I've been catching up on COP27 news this week, belatedly. Here are three main takeaways in case you didn't manage to follow it:
Nations have agreed to keep a rise of 1.5 degrees as their primary target (rather than relaxing it to 2 degrees, which some were concerned may happen, despite IPCC warnings). However, some have taken this to mean pushing for more gas (which creates less emissions than coal) instead of finding solutions to get us off fossil fuels. Also, the agreement that 2025 should be the peak year of emissions has been axed. Not so great.
This has been officially acknowledged in the form of a fund. This is huge! The term Loss & Damage refers to the impacts that many less financially wealthy nations have already felt from climate change (did you realise Pakistan is still under water after the floods?) and asks for the richer countries with vast carbon outputs to pull their socks up and help with compensation. The fund still needs to be set up, and nations actually need to put the cold hard cash in, which will be arduous, BUT the main thing is the countries that are feeling climate change NOW have finally got the high-emitters to admit that they owe them some help. Phew.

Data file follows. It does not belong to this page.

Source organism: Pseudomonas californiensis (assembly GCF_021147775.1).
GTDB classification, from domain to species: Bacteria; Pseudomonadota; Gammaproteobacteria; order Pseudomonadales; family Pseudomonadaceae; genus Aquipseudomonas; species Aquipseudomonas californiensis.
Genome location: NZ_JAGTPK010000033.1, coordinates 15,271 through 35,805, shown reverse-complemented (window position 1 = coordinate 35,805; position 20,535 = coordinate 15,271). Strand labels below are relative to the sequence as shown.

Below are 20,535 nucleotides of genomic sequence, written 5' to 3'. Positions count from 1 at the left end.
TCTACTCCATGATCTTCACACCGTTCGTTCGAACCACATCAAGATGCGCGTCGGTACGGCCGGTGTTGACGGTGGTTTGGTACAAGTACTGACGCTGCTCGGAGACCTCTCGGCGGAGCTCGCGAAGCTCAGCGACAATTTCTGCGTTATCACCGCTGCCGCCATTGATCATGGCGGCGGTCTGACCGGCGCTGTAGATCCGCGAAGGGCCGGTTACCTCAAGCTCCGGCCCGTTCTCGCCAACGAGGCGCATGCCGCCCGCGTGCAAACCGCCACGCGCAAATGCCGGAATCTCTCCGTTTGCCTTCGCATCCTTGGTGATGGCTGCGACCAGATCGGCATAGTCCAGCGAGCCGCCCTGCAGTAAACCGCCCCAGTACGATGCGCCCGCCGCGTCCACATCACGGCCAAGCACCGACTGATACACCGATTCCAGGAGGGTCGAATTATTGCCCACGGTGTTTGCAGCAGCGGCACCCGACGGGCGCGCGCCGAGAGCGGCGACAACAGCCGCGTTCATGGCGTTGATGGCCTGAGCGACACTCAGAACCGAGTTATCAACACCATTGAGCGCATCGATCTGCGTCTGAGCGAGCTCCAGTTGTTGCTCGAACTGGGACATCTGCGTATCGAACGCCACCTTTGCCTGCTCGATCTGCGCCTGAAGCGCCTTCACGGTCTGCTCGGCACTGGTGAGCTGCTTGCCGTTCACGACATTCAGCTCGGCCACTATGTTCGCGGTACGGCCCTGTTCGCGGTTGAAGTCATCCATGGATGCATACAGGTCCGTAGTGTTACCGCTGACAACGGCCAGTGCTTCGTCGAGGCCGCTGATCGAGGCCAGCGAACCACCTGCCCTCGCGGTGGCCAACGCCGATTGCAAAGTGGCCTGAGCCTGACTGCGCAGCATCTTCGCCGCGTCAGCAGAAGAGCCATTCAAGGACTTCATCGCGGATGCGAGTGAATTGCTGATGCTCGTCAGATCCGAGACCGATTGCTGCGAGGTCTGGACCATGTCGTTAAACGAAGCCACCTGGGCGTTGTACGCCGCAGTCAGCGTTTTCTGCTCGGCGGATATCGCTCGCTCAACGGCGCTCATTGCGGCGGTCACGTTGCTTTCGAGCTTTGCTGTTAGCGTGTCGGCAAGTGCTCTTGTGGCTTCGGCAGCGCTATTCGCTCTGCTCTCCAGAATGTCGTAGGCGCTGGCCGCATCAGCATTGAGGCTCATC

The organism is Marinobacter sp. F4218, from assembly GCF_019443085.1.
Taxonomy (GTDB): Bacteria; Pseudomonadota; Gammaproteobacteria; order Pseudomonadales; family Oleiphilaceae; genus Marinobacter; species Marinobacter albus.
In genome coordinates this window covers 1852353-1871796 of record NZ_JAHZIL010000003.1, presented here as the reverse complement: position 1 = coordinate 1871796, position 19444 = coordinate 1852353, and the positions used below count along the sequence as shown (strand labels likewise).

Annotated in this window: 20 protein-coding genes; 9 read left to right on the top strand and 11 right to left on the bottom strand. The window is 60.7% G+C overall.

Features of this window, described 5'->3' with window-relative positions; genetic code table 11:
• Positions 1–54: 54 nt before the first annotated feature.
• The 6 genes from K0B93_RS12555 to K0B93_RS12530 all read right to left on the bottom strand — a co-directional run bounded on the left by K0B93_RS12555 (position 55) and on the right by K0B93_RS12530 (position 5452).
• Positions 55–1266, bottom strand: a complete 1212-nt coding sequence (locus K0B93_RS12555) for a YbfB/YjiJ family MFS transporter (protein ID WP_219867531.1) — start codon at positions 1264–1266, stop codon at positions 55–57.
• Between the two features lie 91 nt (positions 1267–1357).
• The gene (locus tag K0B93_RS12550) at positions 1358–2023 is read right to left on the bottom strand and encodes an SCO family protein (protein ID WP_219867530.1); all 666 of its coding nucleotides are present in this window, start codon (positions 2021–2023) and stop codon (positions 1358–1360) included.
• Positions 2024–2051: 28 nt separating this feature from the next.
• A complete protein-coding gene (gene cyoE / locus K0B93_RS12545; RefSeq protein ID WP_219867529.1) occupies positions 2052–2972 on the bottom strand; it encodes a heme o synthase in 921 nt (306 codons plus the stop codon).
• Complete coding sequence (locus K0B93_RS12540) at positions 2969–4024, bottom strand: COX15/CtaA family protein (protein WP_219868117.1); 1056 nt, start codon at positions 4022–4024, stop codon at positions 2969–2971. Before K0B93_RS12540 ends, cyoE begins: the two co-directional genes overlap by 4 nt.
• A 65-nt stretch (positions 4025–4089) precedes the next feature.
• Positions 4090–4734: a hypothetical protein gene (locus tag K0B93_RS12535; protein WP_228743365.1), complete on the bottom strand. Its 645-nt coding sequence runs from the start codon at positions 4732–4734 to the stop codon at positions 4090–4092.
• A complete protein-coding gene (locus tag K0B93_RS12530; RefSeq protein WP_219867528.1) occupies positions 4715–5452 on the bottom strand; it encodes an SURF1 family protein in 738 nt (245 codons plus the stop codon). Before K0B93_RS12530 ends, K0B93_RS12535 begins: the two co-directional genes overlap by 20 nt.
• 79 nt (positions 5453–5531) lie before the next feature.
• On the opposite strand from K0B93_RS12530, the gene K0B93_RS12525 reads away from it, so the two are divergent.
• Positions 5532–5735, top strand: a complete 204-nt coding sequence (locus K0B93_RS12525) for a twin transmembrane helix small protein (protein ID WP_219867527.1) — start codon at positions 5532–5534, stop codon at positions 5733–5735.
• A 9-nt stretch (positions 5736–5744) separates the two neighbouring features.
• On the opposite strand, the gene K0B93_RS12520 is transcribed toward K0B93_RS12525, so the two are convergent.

Not much agreed here that's different to Glasgow last year, although it's been agreed that nations will look to boost 'low emission energy'.
This only scratches the surface of the interesting, frustrating and important conversations happening. I highly recommend the podcast Outrage and Optimism for excellent, fair, in depth analysis of the ongoing climate issues as well as The Guardian for well-rounded coverage of environmental issues.
The Earth Shot Prize has financially boosted some incredible projects, including Indigenous Women of the Great Barrier Reef, an inspiring program that combines 60,000 years of indigenous knowledge with digital technologies to protect land and sea.
the UN Biodiversity Conference (COP15) has just begun in Canada. Fingers crossed that the latter can work some magic...